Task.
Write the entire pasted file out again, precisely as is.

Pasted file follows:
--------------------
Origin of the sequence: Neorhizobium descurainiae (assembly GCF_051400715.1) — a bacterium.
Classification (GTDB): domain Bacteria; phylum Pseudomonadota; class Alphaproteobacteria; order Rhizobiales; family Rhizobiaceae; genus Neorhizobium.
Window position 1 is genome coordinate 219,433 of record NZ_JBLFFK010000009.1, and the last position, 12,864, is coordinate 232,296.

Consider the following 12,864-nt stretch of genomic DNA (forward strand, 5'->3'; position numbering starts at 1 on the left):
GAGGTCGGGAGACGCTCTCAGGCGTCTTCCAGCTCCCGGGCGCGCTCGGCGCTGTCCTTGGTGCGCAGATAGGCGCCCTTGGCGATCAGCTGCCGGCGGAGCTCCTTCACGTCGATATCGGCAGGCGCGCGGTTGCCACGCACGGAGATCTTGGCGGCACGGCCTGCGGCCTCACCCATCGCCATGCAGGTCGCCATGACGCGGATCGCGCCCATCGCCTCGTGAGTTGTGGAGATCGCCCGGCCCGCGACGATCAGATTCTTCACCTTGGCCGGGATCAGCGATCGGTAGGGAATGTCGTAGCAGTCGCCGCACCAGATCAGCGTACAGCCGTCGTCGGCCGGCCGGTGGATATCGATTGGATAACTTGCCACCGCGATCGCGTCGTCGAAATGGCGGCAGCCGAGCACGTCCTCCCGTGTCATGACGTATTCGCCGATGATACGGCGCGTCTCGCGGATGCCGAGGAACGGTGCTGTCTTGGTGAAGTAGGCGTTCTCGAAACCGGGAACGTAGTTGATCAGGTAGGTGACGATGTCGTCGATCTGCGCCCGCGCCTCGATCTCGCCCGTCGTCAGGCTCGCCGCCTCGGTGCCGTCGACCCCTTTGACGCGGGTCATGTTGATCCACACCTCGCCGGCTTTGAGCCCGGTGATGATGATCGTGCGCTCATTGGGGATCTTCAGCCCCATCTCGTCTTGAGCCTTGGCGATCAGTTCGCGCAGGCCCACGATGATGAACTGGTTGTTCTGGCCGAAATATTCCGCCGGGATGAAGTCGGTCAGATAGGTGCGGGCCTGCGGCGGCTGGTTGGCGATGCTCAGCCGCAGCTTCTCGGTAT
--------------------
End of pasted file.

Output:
Origin of the sequence: Neorhizobium descurainiae (assembly GCF_051400715.1) — a bacterium.
Classification (GTDB): domain Bacteria; phylum Pseudomonadota; class Alphaproteobacteria; order Rhizobiales; family Rhizobiaceae; genus Neorhizobium.
Window position 1 is genome coordinate 219,433 of record NZ_JBLFFK010000009.1, and the last position, 12,864, is coordinate 232,296.

Consider the following 12,864-nt stretch of genomic DNA (forward strand, 5'->3'; position numbering starts at 1 on the left):
GAGGTCGGGAGACGCTCTCAGGCGTCTTCCAGCTCCCGGGCGCGCTCGGCGCTGTCCTTGGTGCGCAGATAGGCGCCCTTGGCGATCAGCTGCCGGCGGAGCTCCTTCACGTCGATATCGGCAGGCGCGCGGTTGCCACGCACGGAGATCTTGGCGGCACGGCCTGCGGCCTCACCCATCGCCATGCAGGTCGCCATGACGCGGATCGCGCCCATCGCCTCGTGAGTTGTGGAGATCGCCCGGCCCGCGACGATCAGATTCTTCACCTTGGCCGGGATCAGCGATCGGTAGGGAATGTCGTAGCAGTCGCCGCACCAGATCAGCGTACAGCCGTCGTCGGCCGGCCGGTGGATATCGATTGGATAACTTGCCACCGCGATCGCGTCGTCGAAATGGCGGCAGCCGAGCACGTCCTCCCGTGTCATGACGTATTCGCCGATGATACGGCGCGTCTCGCGGATGCCGAGGAACGGTGCTGTCTTGGTGAAGTAGGCGTTCTCGAAACCGGGAACGTAGTTGATCAGGTAGGTGACGATGTCGTCGATCTGCGCCCGCGCCTCGATCTCGCCCGTCGTCAGGCTCGCCGCCTCGGTGCCGTCGACCCCTTTGACGCGGGTCATGTTGATCCACACCTCGCCGGCTTTGAGCCCGGTGATGATGATCGTGCGCTCATTGGGGATCTTCAGCCCCATCTCGTCTTGAGCCTTGGCGATCAGTTCGCGCAGGCCCACGATGATGAACTGGTTGTTCTGGCCGAAATATTCCGCCGGGATGAAGTCGGTCAGATAGGTGCGGGCCTGCGGCGGCTGGTTGGCGATGCTCAGCCGCAGCTTCTCGGTAT